A Day of Highs and Lows

Adjusting to Big-brother-dom revisited (jotted down in sentence-fragment form around the end of October with an attempt to smooth it out and make sense of it all a month later):

Well, Spencer, we took your paci away 2 nights ago.  Many people may think it was long over due, and to them I say, "Have a Spencer and then have an opinion."  However, you'd been intermittently waking up at night ever since we brought Evelyn home, and you've had a cold, so we have given you benadryl or a decongestant every couple of nights.  The timing seemed right--you're awake anyway, and I can give you a little bit of drugs without guilt.  I can't imagine taking it away and starting to potty train simultaneously, and both are on the horizon.  And, lastly, a friend posted she'd taken the paci away from her second child--her first is your age--and I thought, "Ok, it's 'go time'."  Nothing like your mom bowing to positive peer pressure.  I did have some, ok tons, of guilt.  I sort of felt like we were kickin' you while you were down, so to speak; but I'm just tired enough not to have the energy to over think it as much as I traditionally would.  So, that's workin' for me and against you (but FOR you in the long run, of course).

In addition to being up in the middle of the night, you've had multiple 4:30 am wake up times, thanks to the time change.  Loath is the word I have for that sort of thing.

So, this morning, after you were up once in the middle of the night, and then at the crack of dawn, I caught you pulling all the wipes out of Evelyn's wipes box.  Then, you proceeded to run around the house, scattering my things that are off limits, and finally you resorted to throwing your cup on the ground for fun, so I turned off your morning shows--for the whole morning.  That was fairly devastating for you.  Sad, but true.

We eventually got out the door and off to speech.  When we got back home, you had chocolate milk, and I got Evie to take a nap.  I had told you if she napped, we'd go outside.  You realized all by yourself that she was asleep and reminded me that I said we'd go outside, so we did.

We started collecting leaves.  I tried to get you to collect them, but you preferred to make me do it.  And to make me talk to you about them--their shapes, their colors, the tree from whence they came... You had a great time.  At one point, we were sitting down, and I told you that God made leaves.  You started saying something that I couldn't make out at first, but finally it dawned on me.  You were saying what you'd learned in Sunday School a few days before:  God made sheep.  I was so taken a back.  I know you're listening and learning, but it's even more fun to know you're learning from someone else, and coming home, and knowing it.  Precious.  I might have cried.  I blame the postpartum hormones.

I thought we'd glue the leaves we'd collected onto a piece of paper.  You like finding the glue, which took me forever, and you liked it when I put the glue on the paper, and then you screamed the whole time I put the leaves on.  Whatever.  I could NOT figure out what the deal was.  

I eventually got you to eat some tuna fish, but then you couldn't settle on what show to watch afterwards.  You wouldn't answer me, and everything I proposed you screamed about.  I told you that you were tired, changed your diaper, and put you down for a nap.  You screamed for about seven minutes (I feel like you're an infant learning to soothe to sleep again--which you kind of are, since we took your most soothing posession in the world away from you at probably your most vulnerable time) and then you fell asleep.  "They" also talk about infants having night wakings when they are learning something new developmentally, and I've wondered if your speech therapy has newly accessed some parts of your little brain, causing you to have more to process at night.  Your sleep has definitely been disturbed since you began therapy, but, you began therapy two days before your sister was born.  So, we'll never know if my hypothesis is correct.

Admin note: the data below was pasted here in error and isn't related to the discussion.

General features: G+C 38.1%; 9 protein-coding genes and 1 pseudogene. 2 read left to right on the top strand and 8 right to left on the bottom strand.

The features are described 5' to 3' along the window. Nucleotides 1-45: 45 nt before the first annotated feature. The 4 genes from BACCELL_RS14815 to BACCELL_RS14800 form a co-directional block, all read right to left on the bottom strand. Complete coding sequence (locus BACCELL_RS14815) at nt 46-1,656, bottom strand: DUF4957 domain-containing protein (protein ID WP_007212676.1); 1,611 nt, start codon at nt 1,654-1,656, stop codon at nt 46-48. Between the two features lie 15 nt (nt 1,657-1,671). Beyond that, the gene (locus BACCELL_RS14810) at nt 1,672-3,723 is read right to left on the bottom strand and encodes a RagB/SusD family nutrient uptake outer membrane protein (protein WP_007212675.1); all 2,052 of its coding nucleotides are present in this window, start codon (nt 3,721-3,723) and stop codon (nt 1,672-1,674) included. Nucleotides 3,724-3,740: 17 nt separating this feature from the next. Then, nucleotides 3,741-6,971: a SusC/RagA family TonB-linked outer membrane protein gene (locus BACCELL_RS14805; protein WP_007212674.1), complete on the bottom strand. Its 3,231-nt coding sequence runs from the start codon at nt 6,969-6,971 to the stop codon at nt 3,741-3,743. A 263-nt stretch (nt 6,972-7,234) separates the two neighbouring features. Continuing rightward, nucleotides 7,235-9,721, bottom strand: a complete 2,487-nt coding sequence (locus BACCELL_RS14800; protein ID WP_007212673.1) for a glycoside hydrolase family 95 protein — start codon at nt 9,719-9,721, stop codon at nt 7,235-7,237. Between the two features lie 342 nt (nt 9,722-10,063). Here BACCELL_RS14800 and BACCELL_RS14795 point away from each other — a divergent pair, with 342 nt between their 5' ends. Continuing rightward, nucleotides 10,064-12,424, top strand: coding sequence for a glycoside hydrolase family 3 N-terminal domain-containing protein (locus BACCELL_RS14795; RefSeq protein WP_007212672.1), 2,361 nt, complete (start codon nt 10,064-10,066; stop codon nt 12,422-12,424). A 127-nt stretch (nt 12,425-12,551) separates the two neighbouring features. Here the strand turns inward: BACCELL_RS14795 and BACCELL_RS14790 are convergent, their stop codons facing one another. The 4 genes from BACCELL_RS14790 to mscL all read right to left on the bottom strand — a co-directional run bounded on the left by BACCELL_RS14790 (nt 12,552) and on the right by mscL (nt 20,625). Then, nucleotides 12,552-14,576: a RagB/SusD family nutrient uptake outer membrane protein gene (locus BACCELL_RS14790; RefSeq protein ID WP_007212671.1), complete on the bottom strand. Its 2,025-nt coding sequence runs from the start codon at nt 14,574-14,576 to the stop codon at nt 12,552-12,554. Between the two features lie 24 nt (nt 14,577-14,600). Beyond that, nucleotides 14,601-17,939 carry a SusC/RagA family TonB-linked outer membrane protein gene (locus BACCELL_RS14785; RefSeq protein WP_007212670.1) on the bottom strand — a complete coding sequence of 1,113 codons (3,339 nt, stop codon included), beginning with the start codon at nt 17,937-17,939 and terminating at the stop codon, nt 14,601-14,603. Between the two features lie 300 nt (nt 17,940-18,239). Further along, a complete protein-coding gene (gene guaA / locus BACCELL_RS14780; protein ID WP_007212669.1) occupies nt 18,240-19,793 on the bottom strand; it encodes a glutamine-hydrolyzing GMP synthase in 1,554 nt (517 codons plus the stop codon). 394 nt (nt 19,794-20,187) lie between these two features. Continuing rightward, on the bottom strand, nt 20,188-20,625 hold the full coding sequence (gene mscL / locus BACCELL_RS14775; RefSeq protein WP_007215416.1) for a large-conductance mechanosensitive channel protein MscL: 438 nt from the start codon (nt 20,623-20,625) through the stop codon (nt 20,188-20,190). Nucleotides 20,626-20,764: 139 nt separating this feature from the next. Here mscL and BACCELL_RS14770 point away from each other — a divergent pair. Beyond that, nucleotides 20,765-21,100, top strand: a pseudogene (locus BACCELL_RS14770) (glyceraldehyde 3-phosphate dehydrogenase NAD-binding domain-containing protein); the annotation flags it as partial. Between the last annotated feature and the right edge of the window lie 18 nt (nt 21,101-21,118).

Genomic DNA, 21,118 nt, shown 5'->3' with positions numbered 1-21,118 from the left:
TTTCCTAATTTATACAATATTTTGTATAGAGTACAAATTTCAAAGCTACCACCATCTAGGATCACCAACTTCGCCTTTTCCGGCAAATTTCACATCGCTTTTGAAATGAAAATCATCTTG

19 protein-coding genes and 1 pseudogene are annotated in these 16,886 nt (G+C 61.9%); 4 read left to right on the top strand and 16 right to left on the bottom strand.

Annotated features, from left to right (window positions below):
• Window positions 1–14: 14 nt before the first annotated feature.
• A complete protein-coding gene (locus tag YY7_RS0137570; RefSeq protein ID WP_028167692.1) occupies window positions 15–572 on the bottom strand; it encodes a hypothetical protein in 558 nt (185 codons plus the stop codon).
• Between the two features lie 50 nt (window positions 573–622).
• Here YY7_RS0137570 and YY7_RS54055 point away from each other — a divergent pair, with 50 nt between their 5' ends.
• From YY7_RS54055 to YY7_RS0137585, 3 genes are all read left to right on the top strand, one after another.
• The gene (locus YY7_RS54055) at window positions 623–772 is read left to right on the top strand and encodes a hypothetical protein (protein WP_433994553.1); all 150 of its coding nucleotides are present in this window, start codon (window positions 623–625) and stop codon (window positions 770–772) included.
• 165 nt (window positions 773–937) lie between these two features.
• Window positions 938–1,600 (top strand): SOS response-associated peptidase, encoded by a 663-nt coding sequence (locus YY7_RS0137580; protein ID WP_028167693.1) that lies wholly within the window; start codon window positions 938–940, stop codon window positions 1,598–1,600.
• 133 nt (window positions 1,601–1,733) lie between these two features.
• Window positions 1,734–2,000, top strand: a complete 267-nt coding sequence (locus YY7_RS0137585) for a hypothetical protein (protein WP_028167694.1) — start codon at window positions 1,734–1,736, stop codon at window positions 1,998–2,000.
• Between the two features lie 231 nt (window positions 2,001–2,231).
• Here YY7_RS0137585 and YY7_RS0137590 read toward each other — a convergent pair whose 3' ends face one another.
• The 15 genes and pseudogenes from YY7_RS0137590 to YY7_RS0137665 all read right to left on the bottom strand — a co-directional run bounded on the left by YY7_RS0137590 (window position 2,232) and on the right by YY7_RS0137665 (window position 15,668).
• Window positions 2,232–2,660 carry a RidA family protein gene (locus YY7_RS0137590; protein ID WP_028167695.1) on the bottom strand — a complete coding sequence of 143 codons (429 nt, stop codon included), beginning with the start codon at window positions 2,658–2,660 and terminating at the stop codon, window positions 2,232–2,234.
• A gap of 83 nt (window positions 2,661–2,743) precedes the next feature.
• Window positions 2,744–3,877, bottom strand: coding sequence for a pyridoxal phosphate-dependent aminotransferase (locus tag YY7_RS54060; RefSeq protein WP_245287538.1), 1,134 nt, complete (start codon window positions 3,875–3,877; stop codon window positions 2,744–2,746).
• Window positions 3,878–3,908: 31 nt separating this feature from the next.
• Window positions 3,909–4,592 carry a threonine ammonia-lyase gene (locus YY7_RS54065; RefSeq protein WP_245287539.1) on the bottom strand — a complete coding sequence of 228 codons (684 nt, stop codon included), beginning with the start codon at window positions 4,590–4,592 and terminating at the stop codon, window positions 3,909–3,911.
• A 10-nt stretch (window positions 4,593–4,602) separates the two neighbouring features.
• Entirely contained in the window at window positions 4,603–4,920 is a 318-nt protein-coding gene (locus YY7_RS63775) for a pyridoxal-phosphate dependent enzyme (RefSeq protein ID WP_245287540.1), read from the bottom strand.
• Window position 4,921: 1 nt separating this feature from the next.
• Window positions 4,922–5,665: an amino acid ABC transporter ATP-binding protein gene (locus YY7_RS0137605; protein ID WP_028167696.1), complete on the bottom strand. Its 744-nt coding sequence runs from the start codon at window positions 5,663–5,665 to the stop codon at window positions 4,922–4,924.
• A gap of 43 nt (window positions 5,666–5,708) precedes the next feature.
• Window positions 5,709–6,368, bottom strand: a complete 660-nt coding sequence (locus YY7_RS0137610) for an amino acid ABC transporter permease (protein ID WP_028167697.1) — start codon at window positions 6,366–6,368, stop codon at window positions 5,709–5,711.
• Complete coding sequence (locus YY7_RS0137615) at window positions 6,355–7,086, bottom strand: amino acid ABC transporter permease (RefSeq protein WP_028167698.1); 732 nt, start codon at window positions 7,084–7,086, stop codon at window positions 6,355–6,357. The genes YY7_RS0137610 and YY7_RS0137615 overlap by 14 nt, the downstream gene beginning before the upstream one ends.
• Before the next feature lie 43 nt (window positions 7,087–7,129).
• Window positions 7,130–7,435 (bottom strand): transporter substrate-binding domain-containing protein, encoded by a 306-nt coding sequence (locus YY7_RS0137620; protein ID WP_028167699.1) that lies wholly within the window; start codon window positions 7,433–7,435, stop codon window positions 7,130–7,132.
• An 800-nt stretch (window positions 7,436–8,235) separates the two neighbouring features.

You've actually had many days lately where you've screamed yourself to sleep for your nap.  Today you also started declaring, "No," when I asked you if you were ready to listen, even after you'd just had a time out for not listening.  As your Dad put it, "We're in full-force with this insecurity thing (since your sister is here now)."  When I tell you to say, "Yes, Mommy," you defy me by saying, "Yes, DADDY."  And you do the opposite for your dad.  Not very creative, but it still made me chuckle a little the first time you came up with it.  Crazy littles.

So, after your nap, you were still fairly exhausted since you aren't sleeping as great as you usually do (you're still sleeping better than lots of toddlers--but you need all the sleep you can get!).  You continue throughout the afternoon doing the song and dance where we have to basically force you to stop for a meal.  You let yourself get so hungry that you're screaming and flailing, it's amazing what protein does for you.

The bright side is that even on days like today, you really love Evelyn, and you're already enjoying her as much as you can.  And even on days with lows like today, there are generally plenty of "highs" to balance them out.  I will look in the back seat of the car to see you holding Evelyn's hand.  Tonight you cried most of the way home from Gigi's because Evelyn was in the green car with Daddy.  You wanted Evie in the "white car!"  I asked if you missed her, and you said, "'KAY!"  Y'all are going to be great buddies (and probably excellent sparring partners).